In February, lawmakers set themselves up to reach a more permanent spending agreement by the end of March. Congress agreed to increases to domestic and defense spending over the next two years, raising funding for domestic programs by $128 billion and hiking defense budgets by $160 billion. But they didn’t actually decide where the money would go.
Since passing the budget deal, appropriators — the lawmakers in charge of the nation’s purse strings — have been negotiating how to allocate the money. In the last couple of days lawmakers were still butting heads over 20 to 25 provisions, one Democratic aide close to negotiations said.
Now they have come to an agreement. This bill would fund the government through the end of September — the end of the 2018 fiscal year — and come in the form of an omnibus, which jams together 12 individual appropriations bills into one funding package.
On immigration, lawmakers went into the week at odds over a Republican call to hike funding for DHS to boost interior enforcement of illegal immigration, which Democrats say will only increase efforts to deport nonviolent undocumented immigrants, who are typically deprioritized. They have reached compromise, funding and additional 328 additional Customs and Border Protection officers, but requiring Immigration and Customs Enforcement to reduce the number detention beds.
Funding for the border wall was also included — $1.6 billion will be allocated for Trump’s pet project, far less than the White House last minute as for all $25 billion, and with some strings attached.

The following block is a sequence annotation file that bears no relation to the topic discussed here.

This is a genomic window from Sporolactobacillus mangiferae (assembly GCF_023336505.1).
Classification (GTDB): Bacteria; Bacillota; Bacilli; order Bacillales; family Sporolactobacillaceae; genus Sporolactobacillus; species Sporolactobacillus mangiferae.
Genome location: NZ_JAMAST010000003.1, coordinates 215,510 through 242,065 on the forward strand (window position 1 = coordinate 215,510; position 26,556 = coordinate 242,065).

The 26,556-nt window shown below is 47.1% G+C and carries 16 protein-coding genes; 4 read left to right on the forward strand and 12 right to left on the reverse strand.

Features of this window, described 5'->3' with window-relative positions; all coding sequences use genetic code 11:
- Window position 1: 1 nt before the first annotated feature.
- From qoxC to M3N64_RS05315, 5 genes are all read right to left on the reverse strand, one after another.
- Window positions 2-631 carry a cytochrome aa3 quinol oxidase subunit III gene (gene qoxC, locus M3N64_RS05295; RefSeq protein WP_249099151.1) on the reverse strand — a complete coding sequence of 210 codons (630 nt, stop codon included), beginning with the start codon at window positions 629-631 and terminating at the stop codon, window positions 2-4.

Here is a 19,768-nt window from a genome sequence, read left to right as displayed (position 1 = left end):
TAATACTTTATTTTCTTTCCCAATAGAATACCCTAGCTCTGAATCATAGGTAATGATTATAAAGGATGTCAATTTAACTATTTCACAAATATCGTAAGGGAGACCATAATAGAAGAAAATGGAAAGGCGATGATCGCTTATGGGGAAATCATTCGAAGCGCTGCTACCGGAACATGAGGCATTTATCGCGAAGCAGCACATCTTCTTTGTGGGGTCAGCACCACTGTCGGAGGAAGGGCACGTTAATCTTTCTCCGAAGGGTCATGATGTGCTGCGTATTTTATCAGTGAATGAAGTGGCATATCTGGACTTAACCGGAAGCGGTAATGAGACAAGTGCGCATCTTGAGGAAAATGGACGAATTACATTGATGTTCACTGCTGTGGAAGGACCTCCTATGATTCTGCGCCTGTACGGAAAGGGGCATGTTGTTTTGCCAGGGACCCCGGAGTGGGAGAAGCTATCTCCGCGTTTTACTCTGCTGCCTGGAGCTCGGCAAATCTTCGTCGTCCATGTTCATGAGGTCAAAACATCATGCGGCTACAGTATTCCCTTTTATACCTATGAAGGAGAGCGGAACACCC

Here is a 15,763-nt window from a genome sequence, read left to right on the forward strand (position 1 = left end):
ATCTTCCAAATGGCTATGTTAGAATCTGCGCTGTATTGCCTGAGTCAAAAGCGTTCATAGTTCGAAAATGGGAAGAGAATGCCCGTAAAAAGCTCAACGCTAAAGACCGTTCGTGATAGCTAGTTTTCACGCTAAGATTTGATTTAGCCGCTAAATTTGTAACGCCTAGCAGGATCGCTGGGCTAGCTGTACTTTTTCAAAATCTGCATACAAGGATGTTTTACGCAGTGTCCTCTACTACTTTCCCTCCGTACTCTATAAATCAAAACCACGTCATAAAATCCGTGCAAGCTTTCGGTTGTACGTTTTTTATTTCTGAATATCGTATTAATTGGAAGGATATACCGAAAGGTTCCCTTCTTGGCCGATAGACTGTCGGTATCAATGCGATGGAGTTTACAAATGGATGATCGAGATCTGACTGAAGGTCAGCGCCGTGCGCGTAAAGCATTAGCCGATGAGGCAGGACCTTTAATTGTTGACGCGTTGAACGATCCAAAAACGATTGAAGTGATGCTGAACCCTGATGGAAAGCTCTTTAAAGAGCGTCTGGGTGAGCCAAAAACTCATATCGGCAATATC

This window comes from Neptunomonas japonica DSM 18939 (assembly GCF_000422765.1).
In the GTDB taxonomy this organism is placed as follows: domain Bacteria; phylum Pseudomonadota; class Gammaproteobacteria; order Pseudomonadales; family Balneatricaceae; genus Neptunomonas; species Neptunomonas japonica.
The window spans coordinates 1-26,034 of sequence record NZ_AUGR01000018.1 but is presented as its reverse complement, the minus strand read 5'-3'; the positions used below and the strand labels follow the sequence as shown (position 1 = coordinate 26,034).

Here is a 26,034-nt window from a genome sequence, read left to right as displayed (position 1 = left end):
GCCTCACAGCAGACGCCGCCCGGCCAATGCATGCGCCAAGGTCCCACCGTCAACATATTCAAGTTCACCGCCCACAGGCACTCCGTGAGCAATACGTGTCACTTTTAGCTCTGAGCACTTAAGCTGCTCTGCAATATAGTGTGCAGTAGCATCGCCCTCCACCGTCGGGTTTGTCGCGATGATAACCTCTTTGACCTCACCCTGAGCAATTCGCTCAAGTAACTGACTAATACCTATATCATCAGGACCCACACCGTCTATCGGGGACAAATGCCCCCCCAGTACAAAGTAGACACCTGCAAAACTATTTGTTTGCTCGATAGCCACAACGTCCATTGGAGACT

The spending bill also increases funding for the National Institute of Health by $3 billion and puts $3.2 billion toward the opioid epidemic.
Several major issues were notably dropped from the final package, namely a push to stabilize the Obamacare markets. After Republicans voted to repeal the Affordable Care Act’s individual mandate, which taxed individuals for not having health insurance, premiums are expected to rise by 10 percent, according to projections from the Congressional Budget Office. Conservatives derided the whole effort as “bailing out” a failed health care policy and Republican leaders pushed to attach language that would prevent the Obamacare payments from going toward any insurance plan that covers abortions — which Democrats say would adversely impact low income women. With neither party willing to concede, the Obamacare stabilization funding was dropped all together.
The $900 million proposal for the Gateway infrastructure project, to construct a commuter rail tunnel between New Jersey and New York under the Hudson, was also left out the deal. Instead, the spending bill will include $446 million through Amtrak and federal grants that do not require the Department of Transportation’s stamp of approval, that can go toward Gateway.
Now leaders have to convince their ranks to support the bill before the government shutdown deadline Friday.